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SPY EQUIPMENT MELBOURNE : EQUIPMENT MELBOURNE


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Spy Equipment Melbourne





spy equipment melbourne






    equipment
  • The act of equipping, or the state of being equipped, as for a voyage or expedition; Whatever is used in equipping; necessaries for an expedition or voyage; the collective designation for the articles comprising an outfit; equipage; as, a railroad equipment (locomotives, cars, etc.

  • The necessary items for a particular purpose

  • The process of supplying someone or something with such necessary items

  • Mental resources

  • an instrumentality needed for an undertaking or to perform a service

  • A tool is a device that can be used to produce or achieve something, but that is not consumed in the process. Colloquially a tool can also be a procedure or process used for a specific purpose.





    melbourne
  • A resort city in east central Florida, south of Cape Canaveral; pop. 59,646

  • Melbourne is a compilation album by the Models, recorded in the early 1980s and released in 2001. The album was distributed by Shock Records.

  • The capital of Victoria, in southeastern Australia, on the Bass Strait, opposite Tasmania; pop. 2,762,000. A major port and the country's second-largest city, it was the capital of Australia 1901–27

  • a resort town in east central Florida

  • the capital of Victoria state and 2nd largest Australian city; a financial and commercial center





    spy
  • Work for a government or other organization by secretly collecting information about enemies or competitors

  • (military) a secret agent hired by a state to obtain information about its enemies or by a business to obtain industrial secrets from competitors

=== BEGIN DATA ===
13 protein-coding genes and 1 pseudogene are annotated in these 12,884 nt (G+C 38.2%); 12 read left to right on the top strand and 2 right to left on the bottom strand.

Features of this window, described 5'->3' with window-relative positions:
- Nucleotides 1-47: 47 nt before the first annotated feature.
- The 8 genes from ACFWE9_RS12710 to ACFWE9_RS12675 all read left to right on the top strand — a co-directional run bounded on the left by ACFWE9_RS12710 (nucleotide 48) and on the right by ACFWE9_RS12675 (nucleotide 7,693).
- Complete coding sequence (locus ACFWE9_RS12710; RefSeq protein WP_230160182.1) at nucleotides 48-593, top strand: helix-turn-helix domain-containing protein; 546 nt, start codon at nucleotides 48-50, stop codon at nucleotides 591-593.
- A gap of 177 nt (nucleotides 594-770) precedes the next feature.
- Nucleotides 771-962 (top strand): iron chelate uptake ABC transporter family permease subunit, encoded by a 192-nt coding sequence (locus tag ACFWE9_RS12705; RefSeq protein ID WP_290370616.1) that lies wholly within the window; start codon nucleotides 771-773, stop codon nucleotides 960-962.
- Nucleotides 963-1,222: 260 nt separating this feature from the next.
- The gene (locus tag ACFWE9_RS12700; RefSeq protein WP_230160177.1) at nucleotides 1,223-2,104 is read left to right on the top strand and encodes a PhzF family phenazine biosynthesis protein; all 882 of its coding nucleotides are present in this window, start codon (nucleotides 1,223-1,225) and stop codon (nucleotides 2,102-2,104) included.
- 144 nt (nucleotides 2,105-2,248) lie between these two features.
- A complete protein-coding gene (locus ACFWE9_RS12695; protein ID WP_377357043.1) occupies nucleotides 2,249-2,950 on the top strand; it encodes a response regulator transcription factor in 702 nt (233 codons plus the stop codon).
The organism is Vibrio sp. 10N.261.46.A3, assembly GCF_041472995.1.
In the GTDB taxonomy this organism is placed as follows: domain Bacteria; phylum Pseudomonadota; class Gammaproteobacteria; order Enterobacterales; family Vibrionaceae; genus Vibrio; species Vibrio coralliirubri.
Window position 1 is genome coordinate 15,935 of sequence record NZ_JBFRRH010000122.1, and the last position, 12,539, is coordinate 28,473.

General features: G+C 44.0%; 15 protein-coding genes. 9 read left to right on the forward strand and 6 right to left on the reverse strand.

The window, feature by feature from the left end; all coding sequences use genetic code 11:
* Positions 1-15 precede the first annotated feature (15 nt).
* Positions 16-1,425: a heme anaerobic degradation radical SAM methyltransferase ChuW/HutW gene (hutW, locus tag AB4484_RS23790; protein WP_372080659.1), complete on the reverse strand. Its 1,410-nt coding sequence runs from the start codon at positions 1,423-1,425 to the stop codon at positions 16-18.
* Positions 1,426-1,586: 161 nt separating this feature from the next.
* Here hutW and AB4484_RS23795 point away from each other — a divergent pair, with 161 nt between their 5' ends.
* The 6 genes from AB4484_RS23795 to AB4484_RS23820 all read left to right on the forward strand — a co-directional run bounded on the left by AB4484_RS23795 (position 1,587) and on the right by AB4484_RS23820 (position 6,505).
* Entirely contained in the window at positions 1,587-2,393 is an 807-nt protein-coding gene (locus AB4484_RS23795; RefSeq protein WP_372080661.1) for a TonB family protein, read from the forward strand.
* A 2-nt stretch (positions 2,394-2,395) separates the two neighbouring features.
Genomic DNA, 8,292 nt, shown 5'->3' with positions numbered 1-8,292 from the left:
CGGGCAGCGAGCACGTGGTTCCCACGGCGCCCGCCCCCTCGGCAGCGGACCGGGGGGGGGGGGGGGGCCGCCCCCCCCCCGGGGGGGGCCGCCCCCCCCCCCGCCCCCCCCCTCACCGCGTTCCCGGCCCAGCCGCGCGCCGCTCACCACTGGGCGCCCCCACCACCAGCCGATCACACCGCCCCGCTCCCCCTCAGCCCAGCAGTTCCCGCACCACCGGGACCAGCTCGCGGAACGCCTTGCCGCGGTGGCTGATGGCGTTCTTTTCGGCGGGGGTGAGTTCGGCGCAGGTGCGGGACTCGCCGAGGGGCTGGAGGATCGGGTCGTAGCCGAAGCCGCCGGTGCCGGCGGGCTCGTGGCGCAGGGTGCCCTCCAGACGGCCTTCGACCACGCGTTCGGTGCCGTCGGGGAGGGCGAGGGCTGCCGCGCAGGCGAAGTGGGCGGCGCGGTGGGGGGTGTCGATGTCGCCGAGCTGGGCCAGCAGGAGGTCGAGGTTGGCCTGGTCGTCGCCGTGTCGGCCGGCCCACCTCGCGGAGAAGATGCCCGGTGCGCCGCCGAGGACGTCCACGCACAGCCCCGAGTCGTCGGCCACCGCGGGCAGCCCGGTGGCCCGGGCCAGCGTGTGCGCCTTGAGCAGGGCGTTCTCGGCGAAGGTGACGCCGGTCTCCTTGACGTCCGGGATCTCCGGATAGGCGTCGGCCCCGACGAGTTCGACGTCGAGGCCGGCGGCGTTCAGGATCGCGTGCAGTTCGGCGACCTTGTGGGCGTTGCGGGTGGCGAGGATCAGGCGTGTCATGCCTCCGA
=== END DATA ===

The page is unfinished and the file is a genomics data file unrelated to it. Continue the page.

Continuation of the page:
• Discern or make out, esp. by careful observation

  • descry: catch sight of

  • Observe (someone) furtively

  • a secret watcher; someone who secretly watches other people; "my spies tell me that you had a good time last night"











June 1980. The Secret Cold War Life of HMAS Oxley [II] and her sister boats. Photo Graeme Andrews.




June 1980.  The Secret Cold War Life of HMAS Oxley [II] and her sister boats. Photo Graeme Andrews.





3976 The Oberon Class submarine HMAS OXLEY [II] is seen here at the RAN's HMAS PLATYPUS submarine base in Neutral Bay, Sydney in 1980. Like her RAN sisters, ORION was built at Scotts Shipbuiklding and Engineering at Greenock, Scotland, and she was commissioned on March 21, 977.

A, 2006 article from Melbourne's The Age newspaper [below] gave a rare glimpse into the secret and risky life of hmas OXLEY and her sister boats during the Cold War, which we feel is worth reading. Here it is:

Secret spy missions forced to the surface

Brendan Nicholson
September 8, 2006

AUSTRALIAN submarines carried out top secret Cold War spying missions on Russia and China that came to an abrupt end when a submarine was forced to surface in view of the foreign fleet after becoming entangled in fishing nets.

News of the inglorious end to 14 years of high-risk secret missions in 1992, and the fact that they even occurred, has emerged because the sailors involved want their missions officially designated "warlike operations"

Warlike or not, the missions carried out between 1978 and 1992 were certainly dangerous, with the Royal Australian Navy submarines occasionally sliding under or alongside potentially hostile ships. On one occasion, less than three metres separated the top of the periscope housing from the target ship's keel.